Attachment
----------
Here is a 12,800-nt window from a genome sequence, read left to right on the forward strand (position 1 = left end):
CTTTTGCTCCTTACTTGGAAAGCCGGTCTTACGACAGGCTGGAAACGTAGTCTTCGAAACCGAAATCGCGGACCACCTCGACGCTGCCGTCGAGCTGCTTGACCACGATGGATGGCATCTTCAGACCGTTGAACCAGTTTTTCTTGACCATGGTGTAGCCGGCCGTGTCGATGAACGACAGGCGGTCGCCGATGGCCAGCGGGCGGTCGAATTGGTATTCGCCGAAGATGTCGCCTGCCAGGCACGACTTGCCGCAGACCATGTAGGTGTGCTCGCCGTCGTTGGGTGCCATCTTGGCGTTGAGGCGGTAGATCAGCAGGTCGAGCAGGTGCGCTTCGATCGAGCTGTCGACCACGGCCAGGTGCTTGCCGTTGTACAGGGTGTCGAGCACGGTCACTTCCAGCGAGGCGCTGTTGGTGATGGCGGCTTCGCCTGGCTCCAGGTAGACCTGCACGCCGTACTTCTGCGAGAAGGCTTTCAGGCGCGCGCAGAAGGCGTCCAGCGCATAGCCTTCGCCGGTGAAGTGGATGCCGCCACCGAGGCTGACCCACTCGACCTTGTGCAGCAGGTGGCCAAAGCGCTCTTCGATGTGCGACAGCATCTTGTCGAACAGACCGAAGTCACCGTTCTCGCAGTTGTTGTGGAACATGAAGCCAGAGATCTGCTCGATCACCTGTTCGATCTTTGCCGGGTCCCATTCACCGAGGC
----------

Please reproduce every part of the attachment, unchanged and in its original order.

Here is a 12,800-nt window from a genome sequence, read left to right on the forward strand (position 1 = left end):
CTTTTGCTCCTTACTTGGAAAGCCGGTCTTACGACAGGCTGGAAACGTAGTCTTCGAAACCGAAATCGCGGACCACCTCGACGCTGCCGTCGAGCTGCTTGACCACGATGGATGGCATCTTCAGACCGTTGAACCAGTTTTTCTTGACCATGGTGTAGCCGGCCGTGTCGATGAACGACAGGCGGTCGCCGATGGCCAGCGGGCGGTCGAATTGGTATTCGCCGAAGATGTCGCCTGCCAGGCACGACTTGCCGCAGACCATGTAGGTGTGCTCGCCGTCGTTGGGTGCCATCTTGGCGTTGAGGCGGTAGATCAGCAGGTCGAGCAGGTGCGCTTCGATCGAGCTGTCGACCACGGCCAGGTGCTTGCCGTTGTACAGGGTGTCGAGCACGGTCACTTCCAGCGAGGCGCTGTTGGTGATGGCGGCTTCGCCTGGCTCCAGGTAGACCTGCACGCCGTACTTCTGCGAGAAGGCTTTCAGGCGCGCGCAGAAGGCGTCCAGCGCATAGCCTTCGCCGGTGAAGTGGATGCCGCCACCGAGGCTGACCCACTCGACCTTGTGCAGCAGGTGGCCAAAGCGCTCTTCGATGTGCGACAGCATCTTGTCGAACAGACCGAAGTCACCGTTCTCGCAGTTGTTGTGGAACATGAAGCCAGAGATCTGCTCGATCACCTGTTCGATCTTTGCCGGGTCCCATTCACCGAGGC